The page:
RUSS WOOD: I'm really high on Isaiah Turner. He is a thin small forward who is just as content to facilitate for his teammates as he is getting buckets. He can dribble and pass against pressure and has a pretty good feel for the game. Right now Turner is more set shooter, with a low release point, than jump shooter. As he gets stronger and improves his shot, the high majors will come calling. He will be a player before it’s done.
2. Who is the most difficult player in this class to rank?
ERIC BOSSI: When we were discussing the rankings, maybe the biggest debate – at least between myself and Corey – was about what to do with Aidan Igiehon. In early July we made him a five-star prospect and at 6-foot-9, 230 pounds with a sculpted frame and big-time athleticism, he passes the look test. What he doesn't yet do is produce at a high level and he remains a work in progress. I still really like him as a player and think he can develop into an elite prospect, but for now I felt that we needed to pump the breaks just a little bit with his ranking.
COREY EVANS: Alonzo Gaffney took a near 100-spot hike in our rankings update and for good reason. A legitimate 6-foot-7 small forward that can do a variety of things on the court, Gaffney was one of the top performers from the July evaluation periods. What makes things so difficult with Gaffney is not his talent level, but rather how consistent he is and can be. He has always been regarded as one of the better prospects from the Midwest but it was like Gaffney woke up one morning and decided that he wanted to not just be good, but rather great. We will be watching the Ohio Basketball Club product closely this fall and winter and if he can support the work that he completed in July, there will be no arguing with his elite placement within our rankings.
KRYSTEN PEEK: Both Dan McDonald and I said it yesterday in the 2018 ranking roundtable; if you're a point guard, consistency is important in rankings. When I look at the 2019 class, LaMelo Ball is a tricky player to rank. I live in Los Angeles and I've watched the youngest Ball brother play a lot of games over the past couple years. He's a showy player that can score from anywhere on the floor (and I mean anywhere) but he is the opposite of consistent. I've seen him put up 75 points in one game and then five points the next. You can't deny the numbers he puts up and we all have to remember that he's still young. LaMelo reclassified in eighth grade to play one year of high school basketball with his brothers, Lonzo and LiAngelo. He's still growing and we all have two more years to see how many 100-point games he can put up and how he'll develop as a player before he heads to UCLA.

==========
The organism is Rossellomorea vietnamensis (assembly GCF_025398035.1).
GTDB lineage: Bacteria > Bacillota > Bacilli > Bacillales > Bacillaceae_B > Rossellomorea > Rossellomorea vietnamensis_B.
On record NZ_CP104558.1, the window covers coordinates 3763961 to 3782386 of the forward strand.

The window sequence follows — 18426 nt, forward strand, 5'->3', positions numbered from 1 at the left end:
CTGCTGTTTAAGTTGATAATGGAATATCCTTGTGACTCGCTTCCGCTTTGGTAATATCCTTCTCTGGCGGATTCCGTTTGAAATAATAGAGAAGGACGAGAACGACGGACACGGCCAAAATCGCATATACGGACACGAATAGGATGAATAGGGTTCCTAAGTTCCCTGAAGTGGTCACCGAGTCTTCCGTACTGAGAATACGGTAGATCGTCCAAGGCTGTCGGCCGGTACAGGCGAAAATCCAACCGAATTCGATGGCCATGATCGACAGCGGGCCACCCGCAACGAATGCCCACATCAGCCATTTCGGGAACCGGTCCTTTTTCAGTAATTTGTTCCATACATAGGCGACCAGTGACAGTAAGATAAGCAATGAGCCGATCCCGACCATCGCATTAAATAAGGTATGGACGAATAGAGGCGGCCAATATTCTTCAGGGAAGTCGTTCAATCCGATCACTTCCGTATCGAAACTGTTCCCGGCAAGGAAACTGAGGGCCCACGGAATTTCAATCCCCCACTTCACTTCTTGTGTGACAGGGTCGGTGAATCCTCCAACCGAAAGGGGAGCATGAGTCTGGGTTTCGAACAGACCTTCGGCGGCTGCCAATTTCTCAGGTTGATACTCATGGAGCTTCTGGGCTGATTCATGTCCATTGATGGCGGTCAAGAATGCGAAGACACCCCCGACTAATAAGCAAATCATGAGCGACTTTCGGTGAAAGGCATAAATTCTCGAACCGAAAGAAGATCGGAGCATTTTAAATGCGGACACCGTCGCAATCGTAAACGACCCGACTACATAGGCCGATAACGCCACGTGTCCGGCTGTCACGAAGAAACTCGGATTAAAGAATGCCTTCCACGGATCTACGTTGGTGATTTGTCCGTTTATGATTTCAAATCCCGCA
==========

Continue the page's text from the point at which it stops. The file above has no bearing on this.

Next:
DAN MCDONALD: I'll go with Josiah James here. Part of this is because I haven't seen a ton of him, but it's also because I'm just curious to see how he develops going forward. Going off one viewing in Orlando last month, he's a playmaker with great size and long-term potential to be a point guard. He's athletic enough and big enough to defend all three perimeter spots. I'm just curious to see how his shot develops and where he stands among the top point guards in the class a year from now. I'm not ready to pound the table for him yet, but he might be another guy who ascends up the rankings if he's the player I think he is.